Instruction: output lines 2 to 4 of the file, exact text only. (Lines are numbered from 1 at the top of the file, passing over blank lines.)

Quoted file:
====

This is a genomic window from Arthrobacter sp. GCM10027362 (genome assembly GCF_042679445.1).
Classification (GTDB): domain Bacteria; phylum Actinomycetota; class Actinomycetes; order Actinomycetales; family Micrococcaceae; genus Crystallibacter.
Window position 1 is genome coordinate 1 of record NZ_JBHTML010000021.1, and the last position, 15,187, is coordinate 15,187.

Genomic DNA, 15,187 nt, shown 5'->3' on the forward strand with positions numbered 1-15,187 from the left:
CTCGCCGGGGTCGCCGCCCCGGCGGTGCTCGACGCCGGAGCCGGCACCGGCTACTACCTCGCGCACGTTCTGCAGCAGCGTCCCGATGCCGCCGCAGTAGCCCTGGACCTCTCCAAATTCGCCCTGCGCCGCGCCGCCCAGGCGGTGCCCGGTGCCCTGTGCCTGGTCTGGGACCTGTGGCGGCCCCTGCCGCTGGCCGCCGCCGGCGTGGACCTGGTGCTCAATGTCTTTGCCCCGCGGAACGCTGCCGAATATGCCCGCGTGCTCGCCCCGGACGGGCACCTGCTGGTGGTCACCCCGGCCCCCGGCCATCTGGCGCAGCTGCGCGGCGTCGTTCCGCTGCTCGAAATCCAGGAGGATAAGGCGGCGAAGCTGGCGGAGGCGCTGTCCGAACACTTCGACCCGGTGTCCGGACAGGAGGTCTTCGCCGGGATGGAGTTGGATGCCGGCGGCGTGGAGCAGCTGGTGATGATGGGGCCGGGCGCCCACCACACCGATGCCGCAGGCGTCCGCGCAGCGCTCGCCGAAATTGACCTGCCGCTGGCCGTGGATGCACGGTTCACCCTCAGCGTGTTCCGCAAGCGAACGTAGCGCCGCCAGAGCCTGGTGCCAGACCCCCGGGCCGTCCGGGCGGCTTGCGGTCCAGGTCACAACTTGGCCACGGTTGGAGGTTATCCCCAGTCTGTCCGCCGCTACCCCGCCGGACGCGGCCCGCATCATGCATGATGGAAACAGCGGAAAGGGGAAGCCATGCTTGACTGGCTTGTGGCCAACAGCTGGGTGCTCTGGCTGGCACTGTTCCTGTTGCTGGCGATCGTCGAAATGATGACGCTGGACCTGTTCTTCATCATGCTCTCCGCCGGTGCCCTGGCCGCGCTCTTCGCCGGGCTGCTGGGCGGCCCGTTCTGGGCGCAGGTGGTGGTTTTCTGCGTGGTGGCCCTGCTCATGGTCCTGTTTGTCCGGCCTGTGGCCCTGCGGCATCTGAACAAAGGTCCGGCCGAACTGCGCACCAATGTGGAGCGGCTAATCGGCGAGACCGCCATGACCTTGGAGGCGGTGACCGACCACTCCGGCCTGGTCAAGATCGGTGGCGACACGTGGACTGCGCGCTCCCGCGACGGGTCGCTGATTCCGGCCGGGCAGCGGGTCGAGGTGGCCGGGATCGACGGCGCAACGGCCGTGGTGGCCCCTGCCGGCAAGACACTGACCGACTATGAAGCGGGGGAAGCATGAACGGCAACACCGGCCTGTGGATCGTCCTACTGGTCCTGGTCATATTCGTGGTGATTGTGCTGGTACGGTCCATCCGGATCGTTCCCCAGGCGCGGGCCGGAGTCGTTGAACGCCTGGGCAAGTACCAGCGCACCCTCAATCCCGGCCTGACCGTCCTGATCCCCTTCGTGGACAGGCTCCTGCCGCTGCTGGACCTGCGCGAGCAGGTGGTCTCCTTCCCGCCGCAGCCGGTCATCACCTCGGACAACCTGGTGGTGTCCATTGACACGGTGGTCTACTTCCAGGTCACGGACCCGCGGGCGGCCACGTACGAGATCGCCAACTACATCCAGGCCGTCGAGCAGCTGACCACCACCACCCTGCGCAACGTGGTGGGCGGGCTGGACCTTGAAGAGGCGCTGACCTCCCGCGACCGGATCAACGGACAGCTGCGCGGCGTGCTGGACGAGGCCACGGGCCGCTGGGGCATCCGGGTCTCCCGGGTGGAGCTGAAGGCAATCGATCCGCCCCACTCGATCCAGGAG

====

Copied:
Classification (GTDB): domain Bacteria; phylum Actinomycetota; class Actinomycetes; order Actinomycetales; family Micrococcaceae; genus Crystallibacter.
Window position 1 is genome coordinate 1 of record NZ_JBHTML010000021.1, and the last position, 15,187, is coordinate 15,187.

Genomic DNA, 15,187 nt, shown 5'->3' on the forward strand with positions numbered 1-15,187 from the left: